Jolabokaflod, which translates roughly to "Christmas book flood" in English, is the Icelandic tradition of giving and receiving books on Christmas Eve.

Jolabokaflod: A Christmas Eve tradition for book-loving families

Kenosha Public Library named a NASA@MyLibrary partner

By Laura MarranKENOSHA.COM

After two decades in journalism, Marran earned her Master’s degree in Exceptional Education from UW-Milwaukee and has served as a special education teacher with Kenosha Unified School District since 2006. A Marquette University School of Journalism alum, Marran has lived in Kenosha since 1987.

The perfect Christmas Eve is in the eye of the beholder. For some, the occasion means a Nutcracker-style party with all the trimmings. For others, it might be board games and “A Christmas Story” marathon, or perhaps old-fashioned caroling.

Those all sound great, but Christmas Eve in Iceland is the real MVP.

The Icelandic tradition known as Jolabokaflod, which translates roughly to “Christmas book flood,” calls for everyone to receive gifts of multiple books and boxes of chocolates. After opening these goodies, recipients retreat to a cozy chair or bed with blankets and a hot beverage to spend the rest of the evening reading.

According to, this tradition began when Iceland gained its independence from Denmark in 1944 as WWII raged on. Paper was one of the few commodities not rationed during the war, so Icelanders shared their love of books as other types of gifts were in short supply.

Those roots align with Iceland’s culture as a nation of bookaholics — cited a Bifröst University study in 2013 that found half the country’s population read at least eight books a year.

“We believe that reading books is a life-enhancing activity, made even more special by the memories associated with receiving gifts of books from loved ones,” Christopher Norris, founder and director of Jolabokaflod CIC said on the organization’s website. “We further believe that well-read communities are closer-knit groups, so the buying and reading of books helps to improve social cohesion and celebrate cultural diversity through the sharing of stories and information.”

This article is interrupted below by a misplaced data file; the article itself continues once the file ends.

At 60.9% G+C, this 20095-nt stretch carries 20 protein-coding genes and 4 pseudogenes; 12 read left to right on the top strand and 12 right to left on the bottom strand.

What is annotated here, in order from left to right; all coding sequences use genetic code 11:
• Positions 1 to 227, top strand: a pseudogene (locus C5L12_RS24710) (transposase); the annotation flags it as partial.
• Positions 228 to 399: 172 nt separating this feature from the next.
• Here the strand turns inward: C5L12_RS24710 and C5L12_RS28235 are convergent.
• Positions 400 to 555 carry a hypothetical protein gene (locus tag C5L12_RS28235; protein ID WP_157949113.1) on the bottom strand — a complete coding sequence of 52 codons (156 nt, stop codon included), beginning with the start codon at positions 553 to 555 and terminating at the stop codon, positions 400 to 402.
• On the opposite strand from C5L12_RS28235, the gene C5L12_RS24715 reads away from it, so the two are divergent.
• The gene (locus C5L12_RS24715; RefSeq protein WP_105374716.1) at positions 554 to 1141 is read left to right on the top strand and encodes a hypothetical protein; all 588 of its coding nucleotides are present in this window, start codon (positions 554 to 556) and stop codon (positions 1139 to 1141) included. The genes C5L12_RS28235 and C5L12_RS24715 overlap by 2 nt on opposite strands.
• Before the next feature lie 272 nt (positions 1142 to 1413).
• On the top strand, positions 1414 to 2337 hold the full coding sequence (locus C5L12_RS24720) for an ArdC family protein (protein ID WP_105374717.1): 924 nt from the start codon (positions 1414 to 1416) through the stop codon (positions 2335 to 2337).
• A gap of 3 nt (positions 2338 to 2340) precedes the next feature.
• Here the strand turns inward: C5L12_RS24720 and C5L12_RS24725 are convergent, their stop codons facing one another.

According to a study, half of Iceland’s population read at least eight books a year.

Every year since 1944, the Icelandic book trade has published a catalog that is sent to every household in the country in mid-November. People look forward to the catalog to select the perfect books to give to friends and family for Christmas.

Through book expos and endeavors by international organizations promoting literacy, the idea of Jolabokaflod is spreading. It’s not too late to buy your loved ones a book for this upcoming holiday, and don’t forget the chocolate!


From a cozy reading nook to outer space, libraries can take us anywhere. Our award-winning public library is doing just that!

Kenosha Public Library announced this week that it has been named a NASA@MyLibrary partner.

The library will celebrate the launch of the new James Webb Space Telescope (JWST) with a NASA Launch Party.

This open house-style event is set for 9:30 a.m.-2:30 p.m. Wednesday (Dec. 22) at Northside Library, 1500 27th Ave. All ages are welcome.

NASA Launch Party

Webb will be the largest space telescope ever launched and will help thousands of astronomers worldwide find the first galaxies ever formed and show us where planetary systems are being born. 

Both the launch and watch party were scheduled for Dec. 18, but when NASA moved the launch to Christmas Eve, the library rolled with the changes. The revamped party will provide a preview with videos from NASA and Adler Planetarium. Participants can see the replay of the James Webb Space Telescope launch, learn more about Webb’s predecessor, the Hubble Space Telescope, take an armchair tour of the solar system and learn how to skywatch.

The first 20 families will receive a full size color NASA JWST poster and all attendees can enjoy craft stations for various ages and take home activities. Refreshments will be available.

For more more information, go to the event page or call 262-564-6185.